tatting Newsletter


September 18 2012 Tatting Newsletter


This week Mexico celebrated "Dia de la Independencia." This celebrates their struggle for independence from 1810 to 1821. Any celebration means lots of color and costumes. This led me to investigate the state of lace and textiles in that country. I was surprised to find a website which documents and identifies textiles designs by the region or town. (http://www.mexicantextiles.com/flies/cooltextiles.html)

Not so with tatting patterns. Spanish Language Tatting Patterns such as those found in these familiar books, like most, could have been from any country.

Frivolité; 1, 2, 3, 4 Centro de prod de Ediciones Realce Amelber(Spanish, French & English)

Having lived so long in Alaska, I have encountered these regional variations before. In Alaska the qiviut wool from the musk ox is hand knitted into wonderfully warm pieces. Each village or island has its own pattern. The pattern is often derived from something used in their culture, a design, a beading pattern, a totem.

And in China, scenes from rural life have been captured by wonderful blue and white embroidery. There is a great book on this by Margaret Lunt and Muriel L. Baker (1977,) BLUE and WHITE - The Cotton Embroideries of Rural China. And one scene is very familiar to tatters, the Blue Willow pattern which has been used in textiles and on china vases and dinner plates for a very long time.

The Blue Willow patterns tells the story of a young woman who was being forced to marry against her will and she refused. So her father locked her up on a tiny island with an apple tree. However, her devoted lover rescued her and they got away in a boat. The two birds in this pattern represent the lovers who "flew" away.

Pam Palmer prepared a series of tatting patterns featuring the charming Blue Willow story.

Among tatters, a certain technique or tatted element can come to identify the tatter. Remember the classic rosette pattern from the Workbaskets? Those mark the work of Myrtle Hamilton. The wonderfully arranged and often colorful cluny patterns show off the work of Elise du Sud and Mimi Dillman. And can you see a block tatted critter without thinking of Martha Ess?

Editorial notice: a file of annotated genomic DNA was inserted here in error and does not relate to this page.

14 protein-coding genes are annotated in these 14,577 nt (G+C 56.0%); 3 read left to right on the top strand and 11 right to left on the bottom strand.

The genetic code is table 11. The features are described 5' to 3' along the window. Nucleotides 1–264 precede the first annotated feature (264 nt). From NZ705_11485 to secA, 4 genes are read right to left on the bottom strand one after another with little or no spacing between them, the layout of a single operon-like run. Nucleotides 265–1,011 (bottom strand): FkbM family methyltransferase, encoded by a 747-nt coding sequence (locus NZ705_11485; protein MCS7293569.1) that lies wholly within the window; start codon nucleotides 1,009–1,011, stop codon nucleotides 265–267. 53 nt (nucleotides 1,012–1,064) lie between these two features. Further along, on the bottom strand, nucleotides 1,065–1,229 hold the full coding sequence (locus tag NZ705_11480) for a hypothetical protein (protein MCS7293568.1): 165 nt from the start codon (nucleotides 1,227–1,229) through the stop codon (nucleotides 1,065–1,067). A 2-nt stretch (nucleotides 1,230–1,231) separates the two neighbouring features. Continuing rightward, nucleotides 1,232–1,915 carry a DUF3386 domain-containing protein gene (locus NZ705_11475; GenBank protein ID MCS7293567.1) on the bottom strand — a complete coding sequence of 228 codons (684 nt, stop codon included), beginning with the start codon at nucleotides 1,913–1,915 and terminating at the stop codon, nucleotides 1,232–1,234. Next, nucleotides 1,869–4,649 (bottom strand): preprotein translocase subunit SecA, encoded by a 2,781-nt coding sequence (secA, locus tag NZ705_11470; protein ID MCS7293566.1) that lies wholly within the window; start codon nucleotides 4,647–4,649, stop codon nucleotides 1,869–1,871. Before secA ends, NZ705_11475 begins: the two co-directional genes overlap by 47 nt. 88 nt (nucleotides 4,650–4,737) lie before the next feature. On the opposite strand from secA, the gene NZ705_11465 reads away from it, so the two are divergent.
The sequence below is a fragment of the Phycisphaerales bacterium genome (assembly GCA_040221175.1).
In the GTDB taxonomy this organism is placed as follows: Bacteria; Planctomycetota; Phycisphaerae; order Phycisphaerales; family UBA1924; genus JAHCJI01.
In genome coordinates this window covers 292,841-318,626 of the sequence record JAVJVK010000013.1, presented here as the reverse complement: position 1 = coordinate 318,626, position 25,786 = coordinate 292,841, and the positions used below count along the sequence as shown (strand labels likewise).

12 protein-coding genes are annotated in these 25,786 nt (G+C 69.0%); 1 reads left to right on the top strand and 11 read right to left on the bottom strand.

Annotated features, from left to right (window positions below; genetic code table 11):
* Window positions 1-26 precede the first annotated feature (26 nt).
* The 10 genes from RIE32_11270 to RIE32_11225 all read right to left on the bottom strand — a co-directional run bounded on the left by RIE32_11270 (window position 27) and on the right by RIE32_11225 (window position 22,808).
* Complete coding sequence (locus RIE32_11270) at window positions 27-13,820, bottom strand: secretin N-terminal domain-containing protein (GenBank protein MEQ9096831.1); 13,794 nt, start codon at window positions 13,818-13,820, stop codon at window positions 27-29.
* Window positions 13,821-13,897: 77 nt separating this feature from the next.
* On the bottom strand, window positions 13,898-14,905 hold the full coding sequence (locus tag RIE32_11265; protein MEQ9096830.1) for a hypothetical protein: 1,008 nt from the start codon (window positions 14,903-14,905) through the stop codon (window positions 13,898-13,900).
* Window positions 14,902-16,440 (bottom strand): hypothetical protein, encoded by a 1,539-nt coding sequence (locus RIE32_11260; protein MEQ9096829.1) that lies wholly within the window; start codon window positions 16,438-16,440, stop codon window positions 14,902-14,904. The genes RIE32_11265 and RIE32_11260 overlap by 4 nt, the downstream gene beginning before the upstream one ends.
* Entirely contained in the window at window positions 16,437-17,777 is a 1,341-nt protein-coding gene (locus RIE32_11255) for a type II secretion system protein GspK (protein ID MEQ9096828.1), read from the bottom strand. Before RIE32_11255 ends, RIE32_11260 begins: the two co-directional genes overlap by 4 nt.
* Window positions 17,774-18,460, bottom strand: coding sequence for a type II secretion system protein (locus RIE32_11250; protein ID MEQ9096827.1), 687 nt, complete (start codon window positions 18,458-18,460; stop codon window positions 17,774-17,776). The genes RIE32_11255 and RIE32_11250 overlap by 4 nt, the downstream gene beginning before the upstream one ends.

There are still so many tatting patterns to tat...I'll look around me and see what inspiration for a design I can in the corn and bean fields of Illinois. Happy Tatting all!

Here's the latest article from the Tatting site at BellaOnline.com.

Modernize Vintage Tatting Patterns Modernizing a vintage tatting pattern is easily defined as finding a path to tat the lace from center to outer row, or from row to row without cutting the thread. The fewer cuts of the thread, the fewer ends there would be to hide.


Please visit tatting.bellaonline.com for even more great content about Tatting. To participate in free, fun online discussions, this site has a community forum all about Tatting located here -


I hope to hear from you sometime soon, either in the forum or in response to this email message. I thrive on your feedback! Have fun passing this message along to family and friends, because we all love free knowledge!

Georgia Seitz, Tatting Editor

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